from The American Heritage® Dictionary of the English Language, 4th Edition
- n. A tax levied on people rather than on property, often as a requirement for voting.
from Wiktionary, Creative Commons Attribution/Share-Alike License
- n. A tax determined as a uniform, fixed amount per individual.
- n. A tax required in order to vote.
from the GNU version of the Collaborative International Dictionary of English
- n. a tax levied by the head, or poll; a capitation tax.
from The Century Dictionary and Cyclopedia
- n. A tax levied at so much per head of the adult male population; a capitation-tax: formerly common in England, and still levied in some of the United States, as well as in a few of the countries of continental Europe. Formerly also called poll-money, polling-pence, and poll-silver.
from WordNet 3.0 Copyright 2006 by Princeton University. All rights reserved.
- n. a tax of a fixed amount per person and payable as a requirement for the right to vote
So, the Southern Conference poll tax committee became the originator of this national committee to abolish the poll tax.
Page 100 and worked and worked and finally, they got a guy from California named Lee Geyer who would introduce the bill in the house to abolish the poll tax in Federal elections.
Was working for the abolotion of the poll tax and that went on for years and years.
In the meantime, Farley, after this poll tax bill was introduced or maybe before it was introduced, he came down to the Democratic National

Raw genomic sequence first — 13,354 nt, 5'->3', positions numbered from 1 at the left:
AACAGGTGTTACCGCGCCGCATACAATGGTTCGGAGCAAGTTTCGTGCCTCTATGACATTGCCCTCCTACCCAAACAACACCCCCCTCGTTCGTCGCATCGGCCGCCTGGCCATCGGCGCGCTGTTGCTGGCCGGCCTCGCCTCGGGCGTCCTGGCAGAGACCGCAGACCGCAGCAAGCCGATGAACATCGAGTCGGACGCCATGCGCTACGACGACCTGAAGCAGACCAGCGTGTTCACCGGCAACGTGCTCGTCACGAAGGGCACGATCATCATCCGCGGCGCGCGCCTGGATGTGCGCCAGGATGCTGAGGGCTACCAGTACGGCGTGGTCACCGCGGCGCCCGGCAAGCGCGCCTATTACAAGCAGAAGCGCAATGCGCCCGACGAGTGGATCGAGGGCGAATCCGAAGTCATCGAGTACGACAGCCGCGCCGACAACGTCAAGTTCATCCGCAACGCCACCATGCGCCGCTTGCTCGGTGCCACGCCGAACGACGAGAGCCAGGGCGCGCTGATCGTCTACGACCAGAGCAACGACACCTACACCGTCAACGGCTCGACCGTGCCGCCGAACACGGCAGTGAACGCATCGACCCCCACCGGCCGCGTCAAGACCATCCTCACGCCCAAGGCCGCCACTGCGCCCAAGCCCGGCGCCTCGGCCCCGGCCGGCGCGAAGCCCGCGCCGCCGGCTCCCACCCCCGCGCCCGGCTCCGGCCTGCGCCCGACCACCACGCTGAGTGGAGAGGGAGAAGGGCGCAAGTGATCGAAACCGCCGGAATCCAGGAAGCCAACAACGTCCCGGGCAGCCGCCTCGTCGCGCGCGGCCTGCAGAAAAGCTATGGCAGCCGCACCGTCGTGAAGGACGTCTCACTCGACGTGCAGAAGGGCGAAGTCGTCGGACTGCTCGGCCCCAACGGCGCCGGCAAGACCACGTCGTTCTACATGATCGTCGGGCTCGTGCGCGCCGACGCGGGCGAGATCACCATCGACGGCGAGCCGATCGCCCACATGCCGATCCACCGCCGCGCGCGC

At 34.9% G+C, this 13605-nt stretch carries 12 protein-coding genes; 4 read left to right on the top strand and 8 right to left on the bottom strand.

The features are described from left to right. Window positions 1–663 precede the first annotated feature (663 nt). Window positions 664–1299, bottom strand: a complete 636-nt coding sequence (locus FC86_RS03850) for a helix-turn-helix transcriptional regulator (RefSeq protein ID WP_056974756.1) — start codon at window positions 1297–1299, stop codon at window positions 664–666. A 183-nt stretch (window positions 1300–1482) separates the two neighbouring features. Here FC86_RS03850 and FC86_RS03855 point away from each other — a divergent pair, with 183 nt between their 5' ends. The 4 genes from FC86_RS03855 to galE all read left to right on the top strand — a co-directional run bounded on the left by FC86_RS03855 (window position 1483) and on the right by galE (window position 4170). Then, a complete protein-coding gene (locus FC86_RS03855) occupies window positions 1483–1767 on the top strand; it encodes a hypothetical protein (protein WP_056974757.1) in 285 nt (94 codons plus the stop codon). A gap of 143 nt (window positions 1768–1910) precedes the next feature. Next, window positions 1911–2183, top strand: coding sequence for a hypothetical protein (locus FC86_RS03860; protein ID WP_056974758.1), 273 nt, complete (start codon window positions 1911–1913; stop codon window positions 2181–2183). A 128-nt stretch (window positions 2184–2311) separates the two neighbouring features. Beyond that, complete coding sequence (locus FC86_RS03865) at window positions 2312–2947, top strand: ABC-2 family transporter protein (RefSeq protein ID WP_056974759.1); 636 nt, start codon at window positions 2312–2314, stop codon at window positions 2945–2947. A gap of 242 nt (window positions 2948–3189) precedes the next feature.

Of course, it was taken away from them by all these different disen-franchising provisions, all the poll tax and white primaries and so forth.
I remember Lester Hill telling Virginia that, "if you guarrantee that this thing is going to pass, I'll support it, because the kind of folks that we'll get from abolishing the poll tax are the ones that will vote for me."
You see, wasn't their action just .... very few of the states were ready to abolish the poll tax and the action was in Washington because it was becoming a national issue and it became a great national issue all overthe country.
The elective franchise contains the following conditions, viz: a voter must be twenty-one years old, he must be able to read or to understand the state Constitution when read to him (that is, a layman's and not an academician's understanding of the Constitution); he must have resided in the state two years and in the precinct one year, and have paid all taxes, including an annual poll tax of $2 for two years preceding the election.
So, she stayed away about fifteen minutes and she came back and looked very upset, and that was before she took voice lessons, so when she got upset, her voice went very high and almost squaked and she said that as far as Franklin was concerned, he had said that he wasn't going to touch the poll tax with a ten foot pole and she couldn't have any open part in it either.